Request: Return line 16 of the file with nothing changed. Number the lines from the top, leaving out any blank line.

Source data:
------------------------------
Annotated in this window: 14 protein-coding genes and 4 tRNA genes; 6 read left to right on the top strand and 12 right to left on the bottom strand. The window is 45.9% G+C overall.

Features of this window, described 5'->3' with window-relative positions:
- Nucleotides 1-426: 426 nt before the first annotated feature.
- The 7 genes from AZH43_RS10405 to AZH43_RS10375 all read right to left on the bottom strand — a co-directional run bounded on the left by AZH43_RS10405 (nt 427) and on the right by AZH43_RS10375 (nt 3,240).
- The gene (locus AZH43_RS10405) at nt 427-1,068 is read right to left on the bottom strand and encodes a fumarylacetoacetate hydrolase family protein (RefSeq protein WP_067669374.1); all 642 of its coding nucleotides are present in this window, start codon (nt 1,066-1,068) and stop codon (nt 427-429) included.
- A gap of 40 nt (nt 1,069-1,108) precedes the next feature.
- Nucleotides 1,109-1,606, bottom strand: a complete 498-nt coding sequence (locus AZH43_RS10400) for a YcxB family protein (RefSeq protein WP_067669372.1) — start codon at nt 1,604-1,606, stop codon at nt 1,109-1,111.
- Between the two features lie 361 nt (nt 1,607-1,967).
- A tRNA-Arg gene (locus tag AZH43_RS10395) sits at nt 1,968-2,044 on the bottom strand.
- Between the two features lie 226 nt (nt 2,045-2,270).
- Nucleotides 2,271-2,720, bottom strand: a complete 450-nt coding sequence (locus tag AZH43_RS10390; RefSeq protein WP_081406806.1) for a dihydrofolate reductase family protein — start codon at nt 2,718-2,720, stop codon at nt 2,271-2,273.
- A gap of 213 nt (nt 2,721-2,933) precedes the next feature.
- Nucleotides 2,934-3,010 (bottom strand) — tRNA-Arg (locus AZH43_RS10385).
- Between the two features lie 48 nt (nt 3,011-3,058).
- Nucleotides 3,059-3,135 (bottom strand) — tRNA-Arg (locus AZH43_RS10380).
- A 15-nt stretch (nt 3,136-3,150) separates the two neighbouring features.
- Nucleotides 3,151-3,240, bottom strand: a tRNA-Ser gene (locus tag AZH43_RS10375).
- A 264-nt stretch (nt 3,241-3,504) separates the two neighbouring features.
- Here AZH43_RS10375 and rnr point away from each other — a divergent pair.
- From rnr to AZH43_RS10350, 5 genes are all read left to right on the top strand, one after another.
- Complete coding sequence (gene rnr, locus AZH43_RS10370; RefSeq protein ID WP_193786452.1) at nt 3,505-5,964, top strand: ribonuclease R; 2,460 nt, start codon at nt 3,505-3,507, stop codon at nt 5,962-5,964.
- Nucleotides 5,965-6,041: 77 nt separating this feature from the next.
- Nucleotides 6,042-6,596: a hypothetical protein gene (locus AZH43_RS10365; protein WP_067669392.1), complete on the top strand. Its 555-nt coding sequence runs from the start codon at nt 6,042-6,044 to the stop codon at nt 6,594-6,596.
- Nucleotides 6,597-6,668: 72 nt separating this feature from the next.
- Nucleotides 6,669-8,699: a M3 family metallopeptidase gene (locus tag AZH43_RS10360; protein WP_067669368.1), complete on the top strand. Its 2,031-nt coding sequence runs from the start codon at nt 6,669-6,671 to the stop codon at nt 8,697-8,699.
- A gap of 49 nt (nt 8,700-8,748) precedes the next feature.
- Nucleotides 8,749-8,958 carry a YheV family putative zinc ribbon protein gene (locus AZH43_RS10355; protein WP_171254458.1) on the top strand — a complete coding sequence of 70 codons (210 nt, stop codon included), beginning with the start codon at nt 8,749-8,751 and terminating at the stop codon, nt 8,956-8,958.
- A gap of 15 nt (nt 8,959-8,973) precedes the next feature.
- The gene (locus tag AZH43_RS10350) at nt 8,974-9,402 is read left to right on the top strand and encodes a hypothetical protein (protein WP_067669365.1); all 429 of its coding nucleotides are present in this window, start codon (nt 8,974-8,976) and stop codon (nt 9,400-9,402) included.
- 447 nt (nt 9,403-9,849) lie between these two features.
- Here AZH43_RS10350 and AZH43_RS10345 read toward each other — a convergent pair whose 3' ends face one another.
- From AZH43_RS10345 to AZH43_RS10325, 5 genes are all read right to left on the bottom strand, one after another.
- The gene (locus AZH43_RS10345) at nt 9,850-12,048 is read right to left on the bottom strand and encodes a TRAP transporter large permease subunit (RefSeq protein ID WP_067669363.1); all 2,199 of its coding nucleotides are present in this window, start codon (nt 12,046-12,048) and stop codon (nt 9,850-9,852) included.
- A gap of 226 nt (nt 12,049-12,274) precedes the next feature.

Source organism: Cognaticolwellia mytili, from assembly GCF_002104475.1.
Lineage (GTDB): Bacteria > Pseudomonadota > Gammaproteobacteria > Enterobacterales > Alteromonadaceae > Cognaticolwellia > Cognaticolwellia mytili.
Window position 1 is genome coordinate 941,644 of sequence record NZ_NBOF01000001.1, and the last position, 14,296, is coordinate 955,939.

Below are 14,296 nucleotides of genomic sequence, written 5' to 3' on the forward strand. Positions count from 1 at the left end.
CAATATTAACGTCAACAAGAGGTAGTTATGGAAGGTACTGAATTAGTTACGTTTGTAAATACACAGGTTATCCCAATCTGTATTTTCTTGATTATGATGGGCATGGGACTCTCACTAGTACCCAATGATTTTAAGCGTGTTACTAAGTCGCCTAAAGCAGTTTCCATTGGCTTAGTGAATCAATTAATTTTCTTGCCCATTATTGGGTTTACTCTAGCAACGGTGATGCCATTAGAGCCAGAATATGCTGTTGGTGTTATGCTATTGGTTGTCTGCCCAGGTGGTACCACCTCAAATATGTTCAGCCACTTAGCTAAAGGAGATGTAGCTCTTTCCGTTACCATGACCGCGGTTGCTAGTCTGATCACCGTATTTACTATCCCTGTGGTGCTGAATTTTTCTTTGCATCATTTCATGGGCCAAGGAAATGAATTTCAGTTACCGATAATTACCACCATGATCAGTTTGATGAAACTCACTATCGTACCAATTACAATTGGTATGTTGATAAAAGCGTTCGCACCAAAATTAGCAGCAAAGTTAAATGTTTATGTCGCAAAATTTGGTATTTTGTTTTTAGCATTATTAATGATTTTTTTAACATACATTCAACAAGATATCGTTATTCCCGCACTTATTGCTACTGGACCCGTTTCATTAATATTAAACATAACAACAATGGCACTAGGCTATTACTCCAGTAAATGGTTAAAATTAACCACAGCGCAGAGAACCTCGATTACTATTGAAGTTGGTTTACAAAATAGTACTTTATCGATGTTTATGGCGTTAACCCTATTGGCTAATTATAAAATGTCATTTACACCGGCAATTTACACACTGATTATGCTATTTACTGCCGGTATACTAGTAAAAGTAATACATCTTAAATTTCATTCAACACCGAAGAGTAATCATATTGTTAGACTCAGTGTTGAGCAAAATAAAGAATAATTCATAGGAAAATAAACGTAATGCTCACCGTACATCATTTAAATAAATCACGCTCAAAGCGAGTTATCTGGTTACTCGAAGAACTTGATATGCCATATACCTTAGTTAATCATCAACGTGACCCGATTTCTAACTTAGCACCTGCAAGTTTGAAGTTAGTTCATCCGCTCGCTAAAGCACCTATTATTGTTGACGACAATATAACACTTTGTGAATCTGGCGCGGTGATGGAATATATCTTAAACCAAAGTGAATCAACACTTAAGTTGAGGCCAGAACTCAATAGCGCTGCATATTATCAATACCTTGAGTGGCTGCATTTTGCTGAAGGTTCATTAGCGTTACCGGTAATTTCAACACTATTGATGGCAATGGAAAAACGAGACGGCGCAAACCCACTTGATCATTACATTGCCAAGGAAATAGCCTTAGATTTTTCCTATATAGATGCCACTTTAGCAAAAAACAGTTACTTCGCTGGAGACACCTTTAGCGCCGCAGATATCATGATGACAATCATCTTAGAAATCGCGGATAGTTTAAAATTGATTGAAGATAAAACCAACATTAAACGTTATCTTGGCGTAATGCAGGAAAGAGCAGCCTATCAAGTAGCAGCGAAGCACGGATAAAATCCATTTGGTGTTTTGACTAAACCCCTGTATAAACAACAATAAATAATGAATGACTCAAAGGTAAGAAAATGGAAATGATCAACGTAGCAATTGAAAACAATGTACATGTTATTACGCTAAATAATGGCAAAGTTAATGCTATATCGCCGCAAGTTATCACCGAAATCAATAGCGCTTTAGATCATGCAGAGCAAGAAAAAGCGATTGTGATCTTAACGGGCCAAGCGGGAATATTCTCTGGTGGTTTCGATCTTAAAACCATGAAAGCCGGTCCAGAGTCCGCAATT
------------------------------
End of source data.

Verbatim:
- A 15-nt stretch (nt 3,136-3,150) separates the two neighbouring features.